By Bernard Mpofu, HARARE, April 28 (The Source) - Government has withdrawn the diamond mining licence of Gye Nyame Resources (GNR), its joint venture with a Ghanaian investor, over non-performance, Mines Minister Walter Chidhakwa said on Monday, as the state moves to consolidate its control of the Marange gems.
Chidhakwa last week said he had informed diamond companies in Marange that only one or two of them will be left to mine after they failed to account for revenue from their operations.
The Gye Nyame was at the centre of a bribery scandal last year when President Robert Mugabe claimed that the former Zimbabwe Mining Development Corporation (ZMDC) chairman, Goodwills Masimirembwa, had demanded $6 million in bribes to facilitate its entry into diamond mining. Mugabe eventually cleared Masimirembwa of any wrongdoing.
State firm ZMDC is Gye Nyame's partner in the joint venture.
“We have withdrawn the Gye Nyame licence purely because of non performance. We will take two mining concessions because they do not belong to anyone. All other concessions will fall under Marange Resources,” Chidhakwa told journalists on Monday.
“We now expect to meet with our Chinese and Lebanese partners (in other mines). We intend to outline to them how we wish the industry to be run to ensure maximum value of the people of Zimbabwe."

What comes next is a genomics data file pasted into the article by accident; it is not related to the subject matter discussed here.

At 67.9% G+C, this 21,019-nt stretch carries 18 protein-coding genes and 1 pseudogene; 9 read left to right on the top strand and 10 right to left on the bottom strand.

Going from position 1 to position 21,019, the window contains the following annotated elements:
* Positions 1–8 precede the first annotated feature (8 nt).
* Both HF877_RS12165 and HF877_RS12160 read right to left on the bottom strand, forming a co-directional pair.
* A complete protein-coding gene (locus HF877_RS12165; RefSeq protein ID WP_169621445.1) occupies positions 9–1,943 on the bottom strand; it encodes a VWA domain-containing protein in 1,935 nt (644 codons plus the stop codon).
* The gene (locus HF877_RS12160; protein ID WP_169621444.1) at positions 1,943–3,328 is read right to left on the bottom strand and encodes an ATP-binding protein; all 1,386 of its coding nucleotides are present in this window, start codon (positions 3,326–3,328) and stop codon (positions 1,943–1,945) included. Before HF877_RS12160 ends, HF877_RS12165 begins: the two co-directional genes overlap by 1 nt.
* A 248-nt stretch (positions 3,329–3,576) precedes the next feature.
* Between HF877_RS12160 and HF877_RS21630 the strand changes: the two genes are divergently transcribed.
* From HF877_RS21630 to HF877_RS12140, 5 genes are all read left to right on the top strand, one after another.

In addition to Gye Nyame, there are six diamond miners in Marange, including Anjin Investments, Diamond Mining Company, Jinan, Kusena, Marange Resources and Mbada Diamonds.
He said government has tasked the new ZMDC board, chaired by former Bindura Nickel Corporation managing director David Murangari, to breathe life into redundant state-owned mines.
“There are things that were left by the previous board that must be fulfilled. These include the resuscitation of the mines. You have in your portfolio a whole list of dead institutions—from Kamativi to Mhangura, from Mhangura to Zvishavane,” Chidhakwa said to the new ZMDC board members he met at his central Harare offices.
“All these are properties that sit on your balance sheet and yet do very little to enhance your balance sheet and it is the responsibility of the board to ensure that all these institutions are given life again. Most of these were closed because the prices of minerals were very low and I’m happy to announce that the prices then and now are very different.”
Mining has overtaken agriculture as the leading export earner, with mineral earnings of $1,97 billion in 2013 making up 64 percent of total foreign currency earnings.
“I want to say it from the onset that the shareholder does not have financial resources, all we have is the support that we can give you to ensure that you leverage (the sources), that you think of ways of raising financial resources whether through joint venture partnership or through loans and credits--you have to think about those things,” Chidhakwa said.
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